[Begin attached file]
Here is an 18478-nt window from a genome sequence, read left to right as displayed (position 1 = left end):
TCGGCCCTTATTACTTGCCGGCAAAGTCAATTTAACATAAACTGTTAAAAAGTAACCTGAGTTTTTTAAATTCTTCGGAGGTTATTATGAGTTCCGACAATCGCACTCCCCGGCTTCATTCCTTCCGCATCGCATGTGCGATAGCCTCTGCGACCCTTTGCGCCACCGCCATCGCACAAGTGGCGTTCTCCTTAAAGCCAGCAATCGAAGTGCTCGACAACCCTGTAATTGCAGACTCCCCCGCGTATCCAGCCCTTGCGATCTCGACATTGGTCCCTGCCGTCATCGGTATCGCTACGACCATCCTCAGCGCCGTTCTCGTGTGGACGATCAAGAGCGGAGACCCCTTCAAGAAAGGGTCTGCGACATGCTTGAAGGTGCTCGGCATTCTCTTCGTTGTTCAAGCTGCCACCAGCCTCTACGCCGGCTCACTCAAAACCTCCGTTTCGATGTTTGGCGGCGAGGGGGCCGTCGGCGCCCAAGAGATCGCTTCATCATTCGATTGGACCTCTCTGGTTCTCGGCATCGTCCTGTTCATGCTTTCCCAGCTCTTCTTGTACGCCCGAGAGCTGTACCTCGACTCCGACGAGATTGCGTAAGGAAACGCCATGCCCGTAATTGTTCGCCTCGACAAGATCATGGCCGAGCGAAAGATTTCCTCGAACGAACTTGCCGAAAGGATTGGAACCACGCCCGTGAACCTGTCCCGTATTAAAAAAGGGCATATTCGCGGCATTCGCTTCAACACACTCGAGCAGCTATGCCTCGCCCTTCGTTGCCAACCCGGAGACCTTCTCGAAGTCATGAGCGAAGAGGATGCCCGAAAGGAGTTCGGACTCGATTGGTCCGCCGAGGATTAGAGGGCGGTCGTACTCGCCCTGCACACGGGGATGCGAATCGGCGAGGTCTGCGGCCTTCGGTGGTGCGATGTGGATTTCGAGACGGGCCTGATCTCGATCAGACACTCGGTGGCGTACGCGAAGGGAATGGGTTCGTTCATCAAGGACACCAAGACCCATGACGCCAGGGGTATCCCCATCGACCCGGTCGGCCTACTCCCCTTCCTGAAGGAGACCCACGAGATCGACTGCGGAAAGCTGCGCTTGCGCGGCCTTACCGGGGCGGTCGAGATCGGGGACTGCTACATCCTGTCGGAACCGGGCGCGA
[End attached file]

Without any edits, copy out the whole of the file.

Here is an 18478-nt window from a genome sequence, read left to right as displayed (position 1 = left end):
TCGGCCCTTATTACTTGCCGGCAAAGTCAATTTAACATAAACTGTTAAAAAGTAACCTGAGTTTTTTAAATTCTTCGGAGGTTATTATGAGTTCCGACAATCGCACTCCCCGGCTTCATTCCTTCCGCATCGCATGTGCGATAGCCTCTGCGACCCTTTGCGCCACCGCCATCGCACAAGTGGCGTTCTCCTTAAAGCCAGCAATCGAAGTGCTCGACAACCCTGTAATTGCAGACTCCCCCGCGTATCCAGCCCTTGCGATCTCGACATTGGTCCCTGCCGTCATCGGTATCGCTACGACCATCCTCAGCGCCGTTCTCGTGTGGACGATCAAGAGCGGAGACCCCTTCAAGAAAGGGTCTGCGACATGCTTGAAGGTGCTCGGCATTCTCTTCGTTGTTCAAGCTGCCACCAGCCTCTACGCCGGCTCACTCAAAACCTCCGTTTCGATGTTTGGCGGCGAGGGGGCCGTCGGCGCCCAAGAGATCGCTTCATCATTCGATTGGACCTCTCTGGTTCTCGGCATCGTCCTGTTCATGCTTTCCCAGCTCTTCTTGTACGCCCGAGAGCTGTACCTCGACTCCGACGAGATTGCGTAAGGAAACGCCATGCCCGTAATTGTTCGCCTCGACAAGATCATGGCCGAGCGAAAGATTTCCTCGAACGAACTTGCCGAAAGGATTGGAACCACGCCCGTGAACCTGTCCCGTATTAAAAAAGGGCATATTCGCGGCATTCGCTTCAACACACTCGAGCAGCTATGCCTCGCCCTTCGTTGCCAACCCGGAGACCTTCTCGAAGTCATGAGCGAAGAGGATGCCCGAAAGGAGTTCGGACTCGATTGGTCCGCCGAGGATTAGAGGGCGGTCGTACTCGCCCTGCACACGGGGATGCGAATCGGCGAGGTCTGCGGCCTTCGGTGGTGCGATGTGGATTTCGAGACGGGCCTGATCTCGATCAGACACTCGGTGGCGTACGCGAAGGGAATGGGTTCGTTCATCAAGGACACCAAGACCCATGACGCCAGGGGTATCCCCATCGACCCGGTCGGCCTACTCCCCTTCCTGAAGGAGACCCACGAGATCGACTGCGGAAAGCTGCGCTTGCGCGGCCTTACCGGGGCGGTCGAGATCGGGGACTGCTACATCCTGTCGGAACCGGGCGCGA